A Plan - When camping at the park it is important to have a plan for everything that could happen during your stay. It is also recommended by park officials to let a friend or family member know the dates of your stay, when you plan to return and a description of your car and license plate number.
Where To Stay At Anza-Borrego Desert State Park
There are many different lodging options depending on what you would like your experience to be like when visiting the park. If you are merely planning a day trip, the lodging options in Palm Springs and San Diego are numerous and accommodating for any style of lodging desired. From either of those cities it is only a few hours’ drive to the park both ways. However, if you are intending to stay at the park for an extended period of time there are a few limited options. First, it is worth mentioning that a reservation must be made six months in advance to reserve a campsite within the park. There is also only one location inside the park where visitors are able to reserve an RV campsite and vehicle parking is also very limited. The majority of the campsites in the park are of a primitive style. This means that there are no modern amenities such as electricity or running water. Bathrooms use a chemical decomposition system instead of flowing water and the only item supplied by the park at the campsites is a fire pit. All fires must be contained within a pit to prevent forest fires. Ashes from fires must also be taken with you when you leave to further reduce the chances of wildfires within the park.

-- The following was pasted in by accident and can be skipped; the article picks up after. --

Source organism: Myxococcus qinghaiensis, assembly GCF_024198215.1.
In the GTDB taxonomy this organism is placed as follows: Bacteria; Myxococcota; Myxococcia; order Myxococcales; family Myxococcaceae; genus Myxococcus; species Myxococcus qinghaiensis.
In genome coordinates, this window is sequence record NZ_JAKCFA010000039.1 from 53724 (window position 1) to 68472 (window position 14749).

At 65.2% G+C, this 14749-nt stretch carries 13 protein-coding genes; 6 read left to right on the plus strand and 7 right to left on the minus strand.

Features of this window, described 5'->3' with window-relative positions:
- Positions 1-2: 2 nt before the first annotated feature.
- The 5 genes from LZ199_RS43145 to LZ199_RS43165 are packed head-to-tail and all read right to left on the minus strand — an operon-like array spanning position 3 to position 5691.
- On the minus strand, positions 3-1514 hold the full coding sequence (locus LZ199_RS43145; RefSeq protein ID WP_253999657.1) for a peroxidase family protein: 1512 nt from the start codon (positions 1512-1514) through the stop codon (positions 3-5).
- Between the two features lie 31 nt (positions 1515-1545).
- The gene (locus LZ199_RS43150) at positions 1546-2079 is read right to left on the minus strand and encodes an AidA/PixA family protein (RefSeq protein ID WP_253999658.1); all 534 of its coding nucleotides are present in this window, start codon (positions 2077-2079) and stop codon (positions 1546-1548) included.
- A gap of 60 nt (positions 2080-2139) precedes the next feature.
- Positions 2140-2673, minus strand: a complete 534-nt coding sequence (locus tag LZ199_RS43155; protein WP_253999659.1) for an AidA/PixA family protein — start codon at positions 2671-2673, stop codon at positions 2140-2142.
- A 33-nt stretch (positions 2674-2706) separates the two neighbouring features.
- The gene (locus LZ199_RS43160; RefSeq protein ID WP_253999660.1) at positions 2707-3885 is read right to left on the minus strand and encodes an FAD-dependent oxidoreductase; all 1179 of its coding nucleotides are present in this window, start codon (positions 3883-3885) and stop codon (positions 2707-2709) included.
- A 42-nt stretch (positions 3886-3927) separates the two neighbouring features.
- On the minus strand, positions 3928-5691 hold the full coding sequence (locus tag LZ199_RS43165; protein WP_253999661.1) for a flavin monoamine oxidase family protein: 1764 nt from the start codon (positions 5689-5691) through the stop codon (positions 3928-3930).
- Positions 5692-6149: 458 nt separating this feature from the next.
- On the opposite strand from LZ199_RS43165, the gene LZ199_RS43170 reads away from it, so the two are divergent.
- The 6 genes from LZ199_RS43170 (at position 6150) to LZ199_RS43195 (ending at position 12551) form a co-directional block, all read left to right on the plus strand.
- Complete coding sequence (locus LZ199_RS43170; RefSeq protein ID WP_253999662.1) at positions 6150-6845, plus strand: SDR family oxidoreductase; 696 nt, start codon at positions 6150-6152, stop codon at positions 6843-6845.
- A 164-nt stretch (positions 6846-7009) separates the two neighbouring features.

Food Nearby Anza-Borrego Desert State Park
Much like with the lodging opportunities near the park, there are countless dining options in the neighboring cities of San Diego and Palm Springs. However, if you are planning on staying within the park itself, you must bring all of your own food. As with your water supply, it is recommended by park officials that you bring double the amount of food that you think you might need in the instance that your stay is unintentionally prolonged.
Airports Near Anza-Borrego Desert State Park
The closest major airports to Anza-Borrego Desert state park are two hours away at the San Diego and Palm Springs airports, respectively. There are also two smaller county owned airports nearest to the park. Those airports are Borrego Valley Airport in Borrego Springs and Ocotillo Airport in San Diego County. Both of these airports are adjoining Anza-Borrego Desert state park.